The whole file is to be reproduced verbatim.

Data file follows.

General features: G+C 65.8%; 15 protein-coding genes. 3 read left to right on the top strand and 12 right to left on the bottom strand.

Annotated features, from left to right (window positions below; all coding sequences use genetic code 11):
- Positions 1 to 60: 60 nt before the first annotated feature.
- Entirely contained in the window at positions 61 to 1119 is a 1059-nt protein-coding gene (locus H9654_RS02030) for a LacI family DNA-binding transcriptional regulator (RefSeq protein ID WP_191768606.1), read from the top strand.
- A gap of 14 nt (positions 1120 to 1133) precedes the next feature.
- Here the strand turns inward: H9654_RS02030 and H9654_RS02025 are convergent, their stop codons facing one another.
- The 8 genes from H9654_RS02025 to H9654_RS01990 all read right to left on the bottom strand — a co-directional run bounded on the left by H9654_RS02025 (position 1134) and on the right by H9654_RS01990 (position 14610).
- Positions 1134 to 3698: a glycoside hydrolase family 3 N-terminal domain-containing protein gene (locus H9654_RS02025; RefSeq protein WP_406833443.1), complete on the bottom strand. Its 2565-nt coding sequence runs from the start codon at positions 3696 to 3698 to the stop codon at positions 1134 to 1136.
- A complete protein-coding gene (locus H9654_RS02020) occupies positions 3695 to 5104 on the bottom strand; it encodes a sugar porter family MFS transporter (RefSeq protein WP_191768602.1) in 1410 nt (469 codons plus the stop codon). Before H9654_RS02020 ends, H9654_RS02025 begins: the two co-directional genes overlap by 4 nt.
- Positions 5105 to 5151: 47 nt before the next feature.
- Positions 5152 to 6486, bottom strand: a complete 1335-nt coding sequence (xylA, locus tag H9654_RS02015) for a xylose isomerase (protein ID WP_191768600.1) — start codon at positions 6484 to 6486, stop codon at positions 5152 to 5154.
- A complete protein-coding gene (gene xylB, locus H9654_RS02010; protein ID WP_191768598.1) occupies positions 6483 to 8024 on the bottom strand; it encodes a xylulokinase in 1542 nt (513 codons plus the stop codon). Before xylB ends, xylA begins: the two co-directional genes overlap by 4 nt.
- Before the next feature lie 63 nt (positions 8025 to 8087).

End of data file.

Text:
General features: G+C 65.8%; 15 protein-coding genes. 3 read left to right on the top strand and 12 right to left on the bottom strand.

Annotated features, from left to right (window positions below; all coding sequences use genetic code 11):
- Positions 1 to 60: 60 nt before the first annotated feature.
- Entirely contained in the window at positions 61 to 1119 is a 1059-nt protein-coding gene (locus H9654_RS02030) for a LacI family DNA-binding transcriptional regulator (RefSeq protein ID WP_191768606.1), read from the top strand.
- A gap of 14 nt (positions 1120 to 1133) precedes the next feature.
- Here the strand turns inward: H9654_RS02030 and H9654_RS02025 are convergent, their stop codons facing one another.
- The 8 genes from H9654_RS02025 to H9654_RS01990 all read right to left on the bottom strand — a co-directional run bounded on the left by H9654_RS02025 (position 1134) and on the right by H9654_RS01990 (position 14610).
- Positions 1134 to 3698: a glycoside hydrolase family 3 N-terminal domain-containing protein gene (locus H9654_RS02025; RefSeq protein WP_406833443.1), complete on the bottom strand. Its 2565-nt coding sequence runs from the start codon at positions 3696 to 3698 to the stop codon at positions 1134 to 1136.
- A complete protein-coding gene (locus H9654_RS02020) occupies positions 3695 to 5104 on the bottom strand; it encodes a sugar porter family MFS transporter (RefSeq protein WP_191768602.1) in 1410 nt (469 codons plus the stop codon). Before H9654_RS02020 ends, H9654_RS02025 begins: the two co-directional genes overlap by 4 nt.
- Positions 5105 to 5151: 47 nt before the next feature.
- Positions 5152 to 6486, bottom strand: a complete 1335-nt coding sequence (xylA, locus tag H9654_RS02015) for a xylose isomerase (protein ID WP_191768600.1) — start codon at positions 6484 to 6486, stop codon at positions 5152 to 5154.
- A complete protein-coding gene (gene xylB, locus H9654_RS02010; protein ID WP_191768598.1) occupies positions 6483 to 8024 on the bottom strand; it encodes a xylulokinase in 1542 nt (513 codons plus the stop codon). Before xylB ends, xylA begins: the two co-directional genes overlap by 4 nt.
- Before the next feature lie 63 nt (positions 8025 to 8087).